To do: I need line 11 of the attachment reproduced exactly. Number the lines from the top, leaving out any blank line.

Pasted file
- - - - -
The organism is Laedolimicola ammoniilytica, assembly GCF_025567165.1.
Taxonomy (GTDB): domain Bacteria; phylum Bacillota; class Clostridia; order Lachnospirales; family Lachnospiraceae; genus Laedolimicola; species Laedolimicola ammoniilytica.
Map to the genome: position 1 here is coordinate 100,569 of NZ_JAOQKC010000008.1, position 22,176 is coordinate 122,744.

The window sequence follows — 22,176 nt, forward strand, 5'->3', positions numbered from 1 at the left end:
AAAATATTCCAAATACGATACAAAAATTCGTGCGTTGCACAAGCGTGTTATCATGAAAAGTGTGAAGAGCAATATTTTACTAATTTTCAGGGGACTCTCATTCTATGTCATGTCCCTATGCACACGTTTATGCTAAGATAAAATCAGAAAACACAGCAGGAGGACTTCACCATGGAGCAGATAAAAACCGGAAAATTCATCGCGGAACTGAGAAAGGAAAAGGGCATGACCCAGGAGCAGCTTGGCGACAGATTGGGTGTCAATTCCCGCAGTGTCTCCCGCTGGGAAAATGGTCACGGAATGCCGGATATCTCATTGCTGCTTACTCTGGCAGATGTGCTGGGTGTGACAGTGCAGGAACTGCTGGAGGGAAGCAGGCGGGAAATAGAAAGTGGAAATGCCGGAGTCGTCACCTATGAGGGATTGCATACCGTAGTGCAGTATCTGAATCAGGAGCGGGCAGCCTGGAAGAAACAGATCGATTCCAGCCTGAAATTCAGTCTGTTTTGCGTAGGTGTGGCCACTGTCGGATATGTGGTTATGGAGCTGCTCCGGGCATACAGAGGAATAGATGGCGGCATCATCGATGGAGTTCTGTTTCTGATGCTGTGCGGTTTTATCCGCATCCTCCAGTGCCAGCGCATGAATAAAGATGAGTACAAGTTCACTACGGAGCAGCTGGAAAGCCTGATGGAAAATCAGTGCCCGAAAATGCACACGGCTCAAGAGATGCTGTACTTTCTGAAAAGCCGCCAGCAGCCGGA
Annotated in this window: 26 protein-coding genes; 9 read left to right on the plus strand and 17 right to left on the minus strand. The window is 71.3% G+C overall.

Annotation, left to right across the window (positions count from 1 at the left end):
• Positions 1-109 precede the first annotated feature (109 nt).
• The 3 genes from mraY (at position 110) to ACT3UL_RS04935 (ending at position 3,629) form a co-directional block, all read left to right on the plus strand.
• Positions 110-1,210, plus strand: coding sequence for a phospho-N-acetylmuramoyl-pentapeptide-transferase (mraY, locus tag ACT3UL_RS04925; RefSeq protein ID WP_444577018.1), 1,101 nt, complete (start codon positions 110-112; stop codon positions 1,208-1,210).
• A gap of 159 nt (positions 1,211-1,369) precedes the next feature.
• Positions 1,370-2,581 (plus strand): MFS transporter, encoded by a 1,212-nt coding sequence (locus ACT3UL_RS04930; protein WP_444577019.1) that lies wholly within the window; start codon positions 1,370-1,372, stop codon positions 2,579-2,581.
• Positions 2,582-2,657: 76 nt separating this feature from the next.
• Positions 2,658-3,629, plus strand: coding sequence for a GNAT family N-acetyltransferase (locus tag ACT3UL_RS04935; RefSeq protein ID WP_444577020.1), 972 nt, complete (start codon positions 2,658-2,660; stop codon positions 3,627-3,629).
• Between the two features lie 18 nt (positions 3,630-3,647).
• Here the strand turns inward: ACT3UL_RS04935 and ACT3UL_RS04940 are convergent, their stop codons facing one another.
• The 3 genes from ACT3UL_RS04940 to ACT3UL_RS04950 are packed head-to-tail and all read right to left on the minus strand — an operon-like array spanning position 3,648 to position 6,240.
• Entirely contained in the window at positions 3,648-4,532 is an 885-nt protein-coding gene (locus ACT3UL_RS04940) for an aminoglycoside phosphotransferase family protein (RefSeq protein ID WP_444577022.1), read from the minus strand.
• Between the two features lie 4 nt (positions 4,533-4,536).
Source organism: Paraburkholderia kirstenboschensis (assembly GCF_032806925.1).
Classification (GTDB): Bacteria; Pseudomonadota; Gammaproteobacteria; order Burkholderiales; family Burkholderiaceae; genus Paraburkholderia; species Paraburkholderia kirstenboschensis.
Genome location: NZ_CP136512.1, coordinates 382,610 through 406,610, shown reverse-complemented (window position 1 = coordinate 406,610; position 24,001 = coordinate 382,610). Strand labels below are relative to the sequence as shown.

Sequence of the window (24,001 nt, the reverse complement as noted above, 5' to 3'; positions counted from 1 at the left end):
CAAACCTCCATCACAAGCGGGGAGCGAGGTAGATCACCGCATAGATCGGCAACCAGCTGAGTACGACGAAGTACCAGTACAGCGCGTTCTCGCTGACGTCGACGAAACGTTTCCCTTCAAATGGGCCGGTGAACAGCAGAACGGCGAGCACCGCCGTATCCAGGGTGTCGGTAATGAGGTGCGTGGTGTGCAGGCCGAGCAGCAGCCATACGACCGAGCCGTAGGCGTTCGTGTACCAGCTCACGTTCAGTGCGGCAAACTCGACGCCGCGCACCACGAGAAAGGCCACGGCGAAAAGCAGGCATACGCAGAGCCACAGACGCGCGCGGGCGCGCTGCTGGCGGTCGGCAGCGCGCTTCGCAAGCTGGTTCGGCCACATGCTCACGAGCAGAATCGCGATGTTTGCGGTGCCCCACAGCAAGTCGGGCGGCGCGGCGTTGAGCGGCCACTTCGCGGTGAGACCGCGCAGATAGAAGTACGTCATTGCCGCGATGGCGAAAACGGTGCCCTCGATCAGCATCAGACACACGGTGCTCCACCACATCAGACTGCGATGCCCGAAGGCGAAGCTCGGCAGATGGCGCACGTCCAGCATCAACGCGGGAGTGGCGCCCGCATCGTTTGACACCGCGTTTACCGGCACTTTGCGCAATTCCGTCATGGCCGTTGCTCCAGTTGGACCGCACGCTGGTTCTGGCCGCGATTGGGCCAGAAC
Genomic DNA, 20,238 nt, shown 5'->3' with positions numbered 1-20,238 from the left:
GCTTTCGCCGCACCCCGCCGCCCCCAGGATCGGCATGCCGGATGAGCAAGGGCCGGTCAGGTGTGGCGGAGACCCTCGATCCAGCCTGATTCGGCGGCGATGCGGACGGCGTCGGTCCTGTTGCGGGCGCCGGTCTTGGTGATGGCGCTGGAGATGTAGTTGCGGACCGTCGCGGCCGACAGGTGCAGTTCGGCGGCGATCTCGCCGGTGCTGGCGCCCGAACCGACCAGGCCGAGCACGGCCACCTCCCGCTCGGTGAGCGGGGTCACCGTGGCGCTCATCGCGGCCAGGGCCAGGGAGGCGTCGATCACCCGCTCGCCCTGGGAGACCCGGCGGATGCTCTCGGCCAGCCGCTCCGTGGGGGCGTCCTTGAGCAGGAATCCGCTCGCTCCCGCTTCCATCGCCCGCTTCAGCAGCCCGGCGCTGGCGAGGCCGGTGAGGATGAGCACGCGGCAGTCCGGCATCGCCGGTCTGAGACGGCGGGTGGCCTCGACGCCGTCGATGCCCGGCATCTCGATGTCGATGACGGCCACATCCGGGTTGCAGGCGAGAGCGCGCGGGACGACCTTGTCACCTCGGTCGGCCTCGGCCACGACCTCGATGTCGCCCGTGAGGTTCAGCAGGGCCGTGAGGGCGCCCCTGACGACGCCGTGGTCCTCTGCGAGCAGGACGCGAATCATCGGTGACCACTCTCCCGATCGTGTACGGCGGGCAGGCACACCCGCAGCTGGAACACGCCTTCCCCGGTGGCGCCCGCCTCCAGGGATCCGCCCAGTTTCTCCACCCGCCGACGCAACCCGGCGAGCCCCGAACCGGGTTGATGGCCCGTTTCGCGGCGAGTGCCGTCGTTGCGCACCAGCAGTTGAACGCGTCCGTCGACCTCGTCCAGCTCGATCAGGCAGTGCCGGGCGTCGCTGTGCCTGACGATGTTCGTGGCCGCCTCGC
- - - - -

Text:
• A gap of 159 nt (positions 1,211-1,369) precedes the next feature.